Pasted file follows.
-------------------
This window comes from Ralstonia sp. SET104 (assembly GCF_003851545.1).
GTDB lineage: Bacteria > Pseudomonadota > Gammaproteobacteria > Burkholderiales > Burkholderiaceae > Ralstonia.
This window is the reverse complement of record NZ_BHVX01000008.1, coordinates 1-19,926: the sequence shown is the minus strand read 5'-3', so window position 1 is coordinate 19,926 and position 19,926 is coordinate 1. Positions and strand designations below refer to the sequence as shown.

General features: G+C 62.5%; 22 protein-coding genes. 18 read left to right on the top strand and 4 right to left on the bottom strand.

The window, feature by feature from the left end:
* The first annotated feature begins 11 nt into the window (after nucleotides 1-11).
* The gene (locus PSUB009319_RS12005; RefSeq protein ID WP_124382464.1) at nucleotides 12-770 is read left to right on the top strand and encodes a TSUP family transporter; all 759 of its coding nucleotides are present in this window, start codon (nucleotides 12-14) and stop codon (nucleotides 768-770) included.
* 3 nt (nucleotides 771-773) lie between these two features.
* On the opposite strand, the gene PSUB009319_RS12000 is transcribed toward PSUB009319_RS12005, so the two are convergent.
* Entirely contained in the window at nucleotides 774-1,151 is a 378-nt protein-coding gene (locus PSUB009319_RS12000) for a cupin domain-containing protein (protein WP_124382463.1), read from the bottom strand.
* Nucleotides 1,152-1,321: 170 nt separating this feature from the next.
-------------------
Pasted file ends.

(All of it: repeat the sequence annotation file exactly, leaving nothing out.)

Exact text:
This window comes from Ralstonia sp. SET104 (assembly GCF_003851545.1).
GTDB lineage: Bacteria > Pseudomonadota > Gammaproteobacteria > Burkholderiales > Burkholderiaceae > Ralstonia.
This window is the reverse complement of record NZ_BHVX01000008.1, coordinates 1-19,926: the sequence shown is the minus strand read 5'-3', so window position 1 is coordinate 19,926 and position 19,926 is coordinate 1. Positions and strand designations below refer to the sequence as shown.

General features: G+C 62.5%; 22 protein-coding genes. 18 read left to right on the top strand and 4 right to left on the bottom strand.

The window, feature by feature from the left end:
* The first annotated feature begins 11 nt into the window (after nucleotides 1-11).
* The gene (locus PSUB009319_RS12005; RefSeq protein ID WP_124382464.1) at nucleotides 12-770 is read left to right on the top strand and encodes a TSUP family transporter; all 759 of its coding nucleotides are present in this window, start codon (nucleotides 12-14) and stop codon (nucleotides 768-770) included.
* 3 nt (nucleotides 771-773) lie between these two features.
* On the opposite strand, the gene PSUB009319_RS12000 is transcribed toward PSUB009319_RS12005, so the two are convergent.
* Entirely contained in the window at nucleotides 774-1,151 is a 378-nt protein-coding gene (locus PSUB009319_RS12000) for a cupin domain-containing protein (protein WP_124382463.1), read from the bottom strand.
* Nucleotides 1,152-1,321: 170 nt separating this feature from the next.